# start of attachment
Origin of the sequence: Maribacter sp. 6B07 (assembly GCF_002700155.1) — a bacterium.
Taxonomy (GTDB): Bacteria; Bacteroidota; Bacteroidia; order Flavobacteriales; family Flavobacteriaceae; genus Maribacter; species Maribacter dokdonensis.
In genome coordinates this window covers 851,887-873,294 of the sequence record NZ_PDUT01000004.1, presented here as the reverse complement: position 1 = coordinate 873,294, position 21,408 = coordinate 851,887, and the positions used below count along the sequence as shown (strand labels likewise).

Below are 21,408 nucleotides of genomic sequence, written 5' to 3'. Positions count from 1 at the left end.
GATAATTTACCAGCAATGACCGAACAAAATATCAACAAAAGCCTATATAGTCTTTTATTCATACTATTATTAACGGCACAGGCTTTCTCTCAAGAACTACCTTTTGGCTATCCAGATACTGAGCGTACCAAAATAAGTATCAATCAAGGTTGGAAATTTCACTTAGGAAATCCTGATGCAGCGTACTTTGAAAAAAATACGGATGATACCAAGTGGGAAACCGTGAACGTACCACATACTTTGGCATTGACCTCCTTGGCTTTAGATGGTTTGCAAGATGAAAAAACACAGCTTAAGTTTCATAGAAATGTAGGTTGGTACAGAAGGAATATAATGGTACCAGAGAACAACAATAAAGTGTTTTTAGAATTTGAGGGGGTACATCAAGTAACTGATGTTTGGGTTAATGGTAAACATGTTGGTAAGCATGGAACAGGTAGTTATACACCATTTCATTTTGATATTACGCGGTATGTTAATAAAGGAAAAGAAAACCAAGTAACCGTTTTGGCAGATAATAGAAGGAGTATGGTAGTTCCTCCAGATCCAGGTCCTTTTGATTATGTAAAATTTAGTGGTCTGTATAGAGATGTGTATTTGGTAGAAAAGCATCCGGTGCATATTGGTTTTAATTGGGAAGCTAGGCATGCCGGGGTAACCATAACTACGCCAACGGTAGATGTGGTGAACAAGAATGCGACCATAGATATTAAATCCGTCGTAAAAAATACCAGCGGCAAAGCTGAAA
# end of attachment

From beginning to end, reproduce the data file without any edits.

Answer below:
Origin of the sequence: Maribacter sp. 6B07 (assembly GCF_002700155.1) — a bacterium.
Taxonomy (GTDB): Bacteria; Bacteroidota; Bacteroidia; order Flavobacteriales; family Flavobacteriaceae; genus Maribacter; species Maribacter dokdonensis.
In genome coordinates this window covers 851,887-873,294 of the sequence record NZ_PDUT01000004.1, presented here as the reverse complement: position 1 = coordinate 873,294, position 21,408 = coordinate 851,887, and the positions used below count along the sequence as shown (strand labels likewise).

Below are 21,408 nucleotides of genomic sequence, written 5' to 3'. Positions count from 1 at the left end.
GATAATTTACCAGCAATGACCGAACAAAATATCAACAAAAGCCTATATAGTCTTTTATTCATACTATTATTAACGGCACAGGCTTTCTCTCAAGAACTACCTTTTGGCTATCCAGATACTGAGCGTACCAAAATAAGTATCAATCAAGGTTGGAAATTTCACTTAGGAAATCCTGATGCAGCGTACTTTGAAAAAAATACGGATGATACCAAGTGGGAAACCGTGAACGTACCACATACTTTGGCATTGACCTCCTTGGCTTTAGATGGTTTGCAAGATGAAAAAACACAGCTTAAGTTTCATAGAAATGTAGGTTGGTACAGAAGGAATATAATGGTACCAGAGAACAACAATAAAGTGTTTTTAGAATTTGAGGGGGTACATCAAGTAACTGATGTTTGGGTTAATGGTAAACATGTTGGTAAGCATGGAACAGGTAGTTATACACCATTTCATTTTGATATTACGCGGTATGTTAATAAAGGAAAAGAAAACCAAGTAACCGTTTTGGCAGATAATAGAAGGAGTATGGTAGTTCCTCCAGATCCAGGTCCTTTTGATTATGTAAAATTTAGTGGTCTGTATAGAGATGTGTATTTGGTAGAAAAGCATCCGGTGCATATTGGTTTTAATTGGGAAGCTAGGCATGCCGGGGTAACCATAACTACGCCAACGGTAGATGTGGTGAACAAGAATGCGACCATAGATATTAAATCCGTCGTAAAAAATACCAGCGGCAAAGCTGAAA